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 Post subject: Re: Bitcoin
PostPosted: Wed Feb 07, 2018 2:32 pm 
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Holyman wrote:

There is no widely accepted currency in our World that is backed by any kind of commodity these days SG.


The point still remains though. Bitcoin and cryptocurrencies in general have no backing of anything. There's inherently no reason why they're worth anything.


Holyman wrote:
As for “Regulatory Backing”…

The only widely-accepted and enforced “Regulation” regarding monetary currencies that I can think of… Is the one about it being illegal to make counterfeit currency.

Other than that, I’m not sure what you might mean by “Regulatory Backing”..?


Regulatory backing is related functions of currencies. Not just enforcing counterfeit currency laws. For example, the Federal Reserve has some regulatory ability over the money supply in the US, what financial institutions can and cannot do and what happens if they call on emergency reserves too often too deeply. (This despite the Federal Reserve being incapable of issuing new currency itself directly.)

Holyman wrote:

Exactly that.

An important point (perhaps the most important!) to understand about Bitcoin (and the other Block-Chain Currencies that are currently proliferating), is that it is (or at least was) primarily intended to fulfil two of the three main functions of Money in our World:

Those three functions are:

1)      A medium of exchange

2)      A Unit of Account

3)      A Store of Value...

It is the first two functions that Bitcoin/Block-Chain primarily aims to fulfil in our Brave New Digital World.


And they are rapidly becoming seen as failing at that notion owing to its extreme volatility and its reputation for association with how shall we say less than desirable elements of global society.

It may technically remain a Unit of Account and a Medium of Exchange, but it's one that's untrustworthy, unstable, and frankly illogical.

Holyman wrote:
the idea of Bitcoin was to create a genuinely International Currency that could and would be free of political influence and turbulence.


And boy howdy did that fail hard. More and more countries are using their political influence against it and it's created so much turbulence for itself it makes historical cases of Funny Money (for example the Brazilian Real long ago) look outright stable.

Holyman wrote:
Perhaps in time, when the concept of Bitcoin (and “Money” generally) is more widely understood, or more likely, when the 21 Million limit has been reached, the commodity price of Bitcoin will stabilise. If, in fact, the “custodians” of Bitcoin do stick to their founding intention to limit the amount of Bitcoin in circulation to 21 Million, there is every reason to anticipate that it will settle at a fixed price that will never change, since there will be no further changes in the supply of Bitcoin. At that point, Bitcoin *WILL* be able to be reliably used as a “Store of Value”…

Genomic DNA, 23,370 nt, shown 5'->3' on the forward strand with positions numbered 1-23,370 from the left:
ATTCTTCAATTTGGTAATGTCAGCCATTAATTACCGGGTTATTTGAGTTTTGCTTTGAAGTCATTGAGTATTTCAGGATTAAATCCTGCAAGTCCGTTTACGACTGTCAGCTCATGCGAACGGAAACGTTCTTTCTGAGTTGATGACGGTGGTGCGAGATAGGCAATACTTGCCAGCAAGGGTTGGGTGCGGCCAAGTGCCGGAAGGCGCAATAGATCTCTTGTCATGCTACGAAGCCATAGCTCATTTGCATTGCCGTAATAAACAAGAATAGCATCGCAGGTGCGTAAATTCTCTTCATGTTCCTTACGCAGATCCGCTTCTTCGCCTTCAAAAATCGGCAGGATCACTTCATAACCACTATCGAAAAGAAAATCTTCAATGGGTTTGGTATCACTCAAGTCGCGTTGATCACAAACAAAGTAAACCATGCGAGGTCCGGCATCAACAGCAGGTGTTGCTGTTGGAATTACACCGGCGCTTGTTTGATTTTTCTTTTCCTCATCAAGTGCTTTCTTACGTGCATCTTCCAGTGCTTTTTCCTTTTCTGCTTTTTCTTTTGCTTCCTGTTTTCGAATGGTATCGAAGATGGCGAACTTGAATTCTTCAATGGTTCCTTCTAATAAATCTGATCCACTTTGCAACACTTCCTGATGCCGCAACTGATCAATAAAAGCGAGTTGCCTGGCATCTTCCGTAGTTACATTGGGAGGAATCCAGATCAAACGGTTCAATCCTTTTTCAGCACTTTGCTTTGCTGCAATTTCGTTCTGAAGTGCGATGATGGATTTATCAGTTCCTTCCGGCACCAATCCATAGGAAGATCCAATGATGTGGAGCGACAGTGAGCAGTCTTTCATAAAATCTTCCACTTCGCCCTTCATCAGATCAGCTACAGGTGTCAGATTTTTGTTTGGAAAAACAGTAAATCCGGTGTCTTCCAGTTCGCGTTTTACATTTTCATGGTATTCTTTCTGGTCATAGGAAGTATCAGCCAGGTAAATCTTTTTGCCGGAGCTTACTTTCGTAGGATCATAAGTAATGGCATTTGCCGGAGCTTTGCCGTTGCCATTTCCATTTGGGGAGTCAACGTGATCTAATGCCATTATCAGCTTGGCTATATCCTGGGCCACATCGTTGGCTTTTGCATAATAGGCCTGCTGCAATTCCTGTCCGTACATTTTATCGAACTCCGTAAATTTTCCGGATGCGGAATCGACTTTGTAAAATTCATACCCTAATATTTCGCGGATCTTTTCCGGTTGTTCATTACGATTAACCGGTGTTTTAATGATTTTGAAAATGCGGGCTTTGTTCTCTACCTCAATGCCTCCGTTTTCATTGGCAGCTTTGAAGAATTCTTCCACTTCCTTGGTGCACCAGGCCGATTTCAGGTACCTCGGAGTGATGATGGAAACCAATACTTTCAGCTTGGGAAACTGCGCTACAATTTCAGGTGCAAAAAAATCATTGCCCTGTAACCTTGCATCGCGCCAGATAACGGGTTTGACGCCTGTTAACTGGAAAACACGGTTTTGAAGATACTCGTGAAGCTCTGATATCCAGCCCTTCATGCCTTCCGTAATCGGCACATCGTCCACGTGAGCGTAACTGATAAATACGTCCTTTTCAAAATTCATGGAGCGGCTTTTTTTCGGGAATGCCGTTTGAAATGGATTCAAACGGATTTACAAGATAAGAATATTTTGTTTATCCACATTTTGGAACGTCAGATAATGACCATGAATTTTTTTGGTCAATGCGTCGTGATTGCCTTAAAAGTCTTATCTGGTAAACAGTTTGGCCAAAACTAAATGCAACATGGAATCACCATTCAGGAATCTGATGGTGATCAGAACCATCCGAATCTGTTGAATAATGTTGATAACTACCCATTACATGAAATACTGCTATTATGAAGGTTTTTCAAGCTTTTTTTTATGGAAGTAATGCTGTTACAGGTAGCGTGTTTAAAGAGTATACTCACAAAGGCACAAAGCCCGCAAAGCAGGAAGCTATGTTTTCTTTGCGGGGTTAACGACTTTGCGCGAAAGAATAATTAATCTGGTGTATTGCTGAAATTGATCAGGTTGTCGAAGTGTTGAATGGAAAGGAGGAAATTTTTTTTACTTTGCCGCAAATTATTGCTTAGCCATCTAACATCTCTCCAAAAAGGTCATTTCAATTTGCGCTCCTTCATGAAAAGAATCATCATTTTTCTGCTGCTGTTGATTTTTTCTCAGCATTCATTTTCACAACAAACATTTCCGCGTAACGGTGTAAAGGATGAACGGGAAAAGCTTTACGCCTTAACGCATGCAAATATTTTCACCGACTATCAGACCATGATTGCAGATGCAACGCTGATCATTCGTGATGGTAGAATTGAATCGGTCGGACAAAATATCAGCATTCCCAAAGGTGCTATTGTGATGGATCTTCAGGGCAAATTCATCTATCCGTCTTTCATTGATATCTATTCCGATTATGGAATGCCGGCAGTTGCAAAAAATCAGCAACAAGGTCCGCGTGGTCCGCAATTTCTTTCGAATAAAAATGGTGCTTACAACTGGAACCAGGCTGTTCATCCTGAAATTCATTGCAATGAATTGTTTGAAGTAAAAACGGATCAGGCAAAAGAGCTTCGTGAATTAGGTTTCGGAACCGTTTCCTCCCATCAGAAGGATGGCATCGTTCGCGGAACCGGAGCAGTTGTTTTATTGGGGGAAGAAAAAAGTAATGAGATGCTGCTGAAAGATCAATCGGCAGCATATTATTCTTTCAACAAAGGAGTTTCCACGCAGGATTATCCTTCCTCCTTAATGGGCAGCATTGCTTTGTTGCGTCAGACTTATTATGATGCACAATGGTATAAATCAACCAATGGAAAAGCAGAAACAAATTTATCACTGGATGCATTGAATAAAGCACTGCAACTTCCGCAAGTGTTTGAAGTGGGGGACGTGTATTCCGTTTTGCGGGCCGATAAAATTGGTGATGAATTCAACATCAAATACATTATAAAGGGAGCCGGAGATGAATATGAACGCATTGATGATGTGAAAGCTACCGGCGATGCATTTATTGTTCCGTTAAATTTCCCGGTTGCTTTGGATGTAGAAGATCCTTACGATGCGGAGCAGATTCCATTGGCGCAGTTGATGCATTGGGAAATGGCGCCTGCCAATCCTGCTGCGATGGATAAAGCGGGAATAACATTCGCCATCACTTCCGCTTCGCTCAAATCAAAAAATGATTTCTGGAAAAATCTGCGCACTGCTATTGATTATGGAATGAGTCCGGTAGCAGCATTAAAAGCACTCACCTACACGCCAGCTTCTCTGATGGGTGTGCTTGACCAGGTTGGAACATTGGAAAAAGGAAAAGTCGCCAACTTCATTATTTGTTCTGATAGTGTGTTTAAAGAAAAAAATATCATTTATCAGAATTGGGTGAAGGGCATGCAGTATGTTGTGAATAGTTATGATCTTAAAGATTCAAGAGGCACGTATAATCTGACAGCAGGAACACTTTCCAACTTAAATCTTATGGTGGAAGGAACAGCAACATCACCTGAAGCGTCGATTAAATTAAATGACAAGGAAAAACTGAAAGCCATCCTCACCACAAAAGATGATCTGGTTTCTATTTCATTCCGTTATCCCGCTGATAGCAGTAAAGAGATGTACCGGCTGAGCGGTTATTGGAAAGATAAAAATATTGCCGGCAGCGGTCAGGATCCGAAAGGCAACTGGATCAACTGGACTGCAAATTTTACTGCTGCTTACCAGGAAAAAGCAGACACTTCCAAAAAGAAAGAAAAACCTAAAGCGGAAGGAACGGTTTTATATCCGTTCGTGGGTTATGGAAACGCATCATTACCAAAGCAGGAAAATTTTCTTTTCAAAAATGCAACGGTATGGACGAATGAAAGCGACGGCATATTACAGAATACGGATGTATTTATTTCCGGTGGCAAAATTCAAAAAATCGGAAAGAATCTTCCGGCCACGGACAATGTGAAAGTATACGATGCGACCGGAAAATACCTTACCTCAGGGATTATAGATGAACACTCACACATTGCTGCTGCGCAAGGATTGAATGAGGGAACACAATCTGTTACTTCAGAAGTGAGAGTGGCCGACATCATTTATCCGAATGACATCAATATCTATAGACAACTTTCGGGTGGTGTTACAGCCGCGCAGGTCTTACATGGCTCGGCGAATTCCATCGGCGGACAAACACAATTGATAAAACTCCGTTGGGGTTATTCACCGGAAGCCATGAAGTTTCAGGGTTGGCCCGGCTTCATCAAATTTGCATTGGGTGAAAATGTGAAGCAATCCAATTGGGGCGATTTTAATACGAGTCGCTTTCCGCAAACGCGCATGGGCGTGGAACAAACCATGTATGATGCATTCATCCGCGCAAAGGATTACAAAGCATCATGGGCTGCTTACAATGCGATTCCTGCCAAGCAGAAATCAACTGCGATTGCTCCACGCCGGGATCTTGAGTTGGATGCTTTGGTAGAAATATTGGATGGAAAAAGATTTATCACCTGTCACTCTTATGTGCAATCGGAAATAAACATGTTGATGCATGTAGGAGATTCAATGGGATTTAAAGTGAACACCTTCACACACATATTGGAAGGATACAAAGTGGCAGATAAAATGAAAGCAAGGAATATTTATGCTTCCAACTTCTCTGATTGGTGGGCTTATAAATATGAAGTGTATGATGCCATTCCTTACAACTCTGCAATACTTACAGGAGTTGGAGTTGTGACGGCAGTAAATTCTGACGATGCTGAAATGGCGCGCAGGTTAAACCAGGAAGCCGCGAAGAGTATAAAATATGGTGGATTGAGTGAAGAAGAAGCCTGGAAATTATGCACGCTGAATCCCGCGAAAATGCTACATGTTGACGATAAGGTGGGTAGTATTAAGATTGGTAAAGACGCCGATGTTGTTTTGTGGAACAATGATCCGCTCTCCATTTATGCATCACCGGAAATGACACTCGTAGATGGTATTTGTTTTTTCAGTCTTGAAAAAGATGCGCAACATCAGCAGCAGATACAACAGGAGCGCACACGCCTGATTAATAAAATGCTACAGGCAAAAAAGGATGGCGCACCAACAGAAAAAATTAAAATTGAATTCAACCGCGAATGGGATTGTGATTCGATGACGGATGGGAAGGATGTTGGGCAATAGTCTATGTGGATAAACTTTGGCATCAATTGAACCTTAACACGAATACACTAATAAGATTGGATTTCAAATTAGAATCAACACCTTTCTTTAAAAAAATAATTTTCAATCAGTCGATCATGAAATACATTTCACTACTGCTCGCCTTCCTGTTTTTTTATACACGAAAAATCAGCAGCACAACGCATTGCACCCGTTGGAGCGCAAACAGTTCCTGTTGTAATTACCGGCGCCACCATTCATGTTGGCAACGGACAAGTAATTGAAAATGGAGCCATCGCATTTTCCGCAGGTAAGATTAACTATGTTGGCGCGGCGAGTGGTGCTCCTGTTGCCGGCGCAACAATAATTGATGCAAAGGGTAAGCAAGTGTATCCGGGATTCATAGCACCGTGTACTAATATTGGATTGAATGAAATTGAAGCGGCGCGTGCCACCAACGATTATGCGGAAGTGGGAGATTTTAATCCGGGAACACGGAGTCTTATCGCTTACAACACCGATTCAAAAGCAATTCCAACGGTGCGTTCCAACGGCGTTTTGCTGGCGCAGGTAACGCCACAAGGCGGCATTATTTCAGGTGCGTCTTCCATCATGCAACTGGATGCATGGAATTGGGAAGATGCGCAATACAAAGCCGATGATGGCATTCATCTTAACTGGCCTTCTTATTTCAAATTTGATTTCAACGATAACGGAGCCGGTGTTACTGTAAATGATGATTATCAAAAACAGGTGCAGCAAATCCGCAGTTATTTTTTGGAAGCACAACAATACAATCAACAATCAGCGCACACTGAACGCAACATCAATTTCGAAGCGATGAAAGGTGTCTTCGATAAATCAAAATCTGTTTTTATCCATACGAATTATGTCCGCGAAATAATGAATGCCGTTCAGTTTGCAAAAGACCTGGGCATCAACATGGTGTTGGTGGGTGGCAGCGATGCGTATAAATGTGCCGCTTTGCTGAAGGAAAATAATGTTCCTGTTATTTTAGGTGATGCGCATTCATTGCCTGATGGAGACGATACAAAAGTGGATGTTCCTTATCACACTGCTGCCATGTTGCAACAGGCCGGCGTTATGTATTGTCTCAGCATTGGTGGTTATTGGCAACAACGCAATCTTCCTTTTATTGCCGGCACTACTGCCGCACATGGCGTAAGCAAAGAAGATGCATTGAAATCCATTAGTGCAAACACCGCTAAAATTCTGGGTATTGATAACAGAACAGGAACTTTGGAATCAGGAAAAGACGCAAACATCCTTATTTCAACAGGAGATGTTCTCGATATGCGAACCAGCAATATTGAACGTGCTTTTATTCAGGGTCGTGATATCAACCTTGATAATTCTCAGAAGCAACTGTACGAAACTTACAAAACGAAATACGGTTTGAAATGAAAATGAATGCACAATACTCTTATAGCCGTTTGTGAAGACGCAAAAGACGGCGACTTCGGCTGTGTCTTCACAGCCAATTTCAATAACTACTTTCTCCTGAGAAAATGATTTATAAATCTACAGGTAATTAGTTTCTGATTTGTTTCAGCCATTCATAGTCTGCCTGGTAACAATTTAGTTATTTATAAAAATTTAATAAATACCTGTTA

But not just yet!


And it will then run into the problem of lacking control over the money supply. For someone to get more Bitcoins, someone else must reduce theirs. The system never "grows" unlike in government controlled currencies. There can be no creation of more wealth, more activity, more supply, once all those 21 million are "tapped out" and in the wild, they're in the hands of those who hold them and nothing more, no loans, no stimulus packages, no nothing, you must take from one to give it to another. And as we've seen with the Euro in the last decade following a not very dissimilar model, such systems do not lead to robust economies or political stability/reliability.


Holyman wrote:

But there may only be “21 million gold coins” on Planet Earth…


Maybe if they're the size of Land Rovers or larger...

It's believed we have not yet mined more than 10% of the Earth's total mass of gold, most of which we might never reach owing to its deposition in the Earth's mantle and core.

Holyman wrote:
And until such times as Humankind discovers a solid gold planet out there in the Universe, *AND* figures out a way of transporting it back to Earth… It is only the gold present and accessible here on Earth that is relevant.


There's gold on the Moon, and Mars, and asteroids. We have the technology to capture asteroids and bring them to Earth orbit for mining. (I'm well aware that at present day such an endeavor would require a number of years to bring to fruition, not just building the rockets and facilities for mining but also finding a proper candidate asteroid, designing a flight plan and installing the stuff needed on the asteroid itself and then "towing" or rather steering it towards here, all of which would take time.)

Holyman wrote:
Until the latter half of the 20th Century, with the rise in its use as a conductor in electronic circuits, gold never really had any Utility Value. Gold was (still is) useful for decoration and jewellery of course, but in themselves, decoration and jewellery had little or no Social Utility.


Gold has been used for many things, gold plating and finishes were highly resistant to corrosion, one of the early reasons why it became valuable in the first place (even if people then didn't know why). In addition its relative softness made it easy to shape into things that didn't need to be load-bearing such as the caps over wagon wheels.